A model is proposed to consider sexual climax in men, women, and animals as a unitary phenomenon. Sexual climax is a stereotyped rhythmic pattern of spinally generated neural activity in the autonomic and somatic nerves innervating pelvic organs. A column of neurons in the spinal cord of the male rat is strongly activated by ejaculation (sexual climax in the male). These neurons project to the thalamus and are therefore called lumbar spinothalamic cells (LSt cells). Comprehensive studies have demonstrated that the LSt cells constitute a central pattern generator of ejaculation. These findings have been extended to female animals. Further studies identified LSt cells in the lumbar spinal cord of men and women. Strong evidence indicates that the LSt cells mediate ejaculation in men. The climax model generalizes and extends these studies. It postulates that LSt cells in the lumbar spinal cord of humans and animals of both sexes generate climax. The LSt cells generate the neural activity driving the pelvic contractions and other responses of climax. The activity is transmitted to supraspinal sites to activate orgasm. The LSt cells receive excitatory and inhibitory projections from supraspinal sites. The descending projections reflect subjective arousal and inhibitions. Spinal sensory neurons from the genitals provide excitatory and inhibitory innervation to the LSt cells. These represent pleasurable and noxious sensations. The supraspinal and spinal excitatory and inhibitory inputs are integrated by the LSt. When the sum of the excitatory inputs, minus the sum of the inhibitory inputs reaches a threshold, the LSt cells generate sexual climax.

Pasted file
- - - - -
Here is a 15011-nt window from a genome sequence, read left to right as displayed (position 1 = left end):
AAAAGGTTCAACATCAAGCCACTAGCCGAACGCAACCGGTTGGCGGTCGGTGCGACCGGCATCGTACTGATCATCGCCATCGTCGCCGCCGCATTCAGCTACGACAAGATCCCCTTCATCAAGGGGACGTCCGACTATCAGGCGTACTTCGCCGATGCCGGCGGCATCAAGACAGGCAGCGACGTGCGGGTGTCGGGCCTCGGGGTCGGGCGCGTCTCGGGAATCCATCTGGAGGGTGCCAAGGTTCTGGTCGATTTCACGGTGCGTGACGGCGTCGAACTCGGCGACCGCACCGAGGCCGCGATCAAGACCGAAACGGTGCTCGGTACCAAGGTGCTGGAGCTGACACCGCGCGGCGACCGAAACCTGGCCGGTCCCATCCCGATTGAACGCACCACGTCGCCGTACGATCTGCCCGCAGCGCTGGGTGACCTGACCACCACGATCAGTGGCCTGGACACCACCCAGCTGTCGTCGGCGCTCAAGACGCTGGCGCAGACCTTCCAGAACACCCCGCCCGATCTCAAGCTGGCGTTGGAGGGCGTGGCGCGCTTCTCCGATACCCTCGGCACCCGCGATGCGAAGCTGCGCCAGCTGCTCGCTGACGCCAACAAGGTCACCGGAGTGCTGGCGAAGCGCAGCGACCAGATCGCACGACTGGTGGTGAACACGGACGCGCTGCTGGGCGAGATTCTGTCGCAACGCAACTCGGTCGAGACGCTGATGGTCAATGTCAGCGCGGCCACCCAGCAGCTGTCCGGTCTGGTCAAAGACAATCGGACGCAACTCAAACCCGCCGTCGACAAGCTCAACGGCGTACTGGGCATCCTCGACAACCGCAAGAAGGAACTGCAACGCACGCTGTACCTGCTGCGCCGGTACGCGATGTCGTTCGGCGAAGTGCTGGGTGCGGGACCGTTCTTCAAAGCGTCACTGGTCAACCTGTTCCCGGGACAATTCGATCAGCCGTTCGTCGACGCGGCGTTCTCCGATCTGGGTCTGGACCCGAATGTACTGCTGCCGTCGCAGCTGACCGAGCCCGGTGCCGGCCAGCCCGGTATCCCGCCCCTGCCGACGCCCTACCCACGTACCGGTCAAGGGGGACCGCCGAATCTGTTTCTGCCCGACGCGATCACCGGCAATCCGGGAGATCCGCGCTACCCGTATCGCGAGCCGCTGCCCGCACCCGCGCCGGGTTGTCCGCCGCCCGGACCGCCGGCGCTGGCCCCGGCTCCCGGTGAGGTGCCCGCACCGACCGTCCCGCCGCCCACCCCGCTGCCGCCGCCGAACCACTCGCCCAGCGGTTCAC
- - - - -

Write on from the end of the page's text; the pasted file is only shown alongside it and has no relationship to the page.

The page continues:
- Central pattern generator
- Sexual climax
- Spinal cord physiology
ASJC Scopus subject areas
- Arts and Humanities (miscellaneous)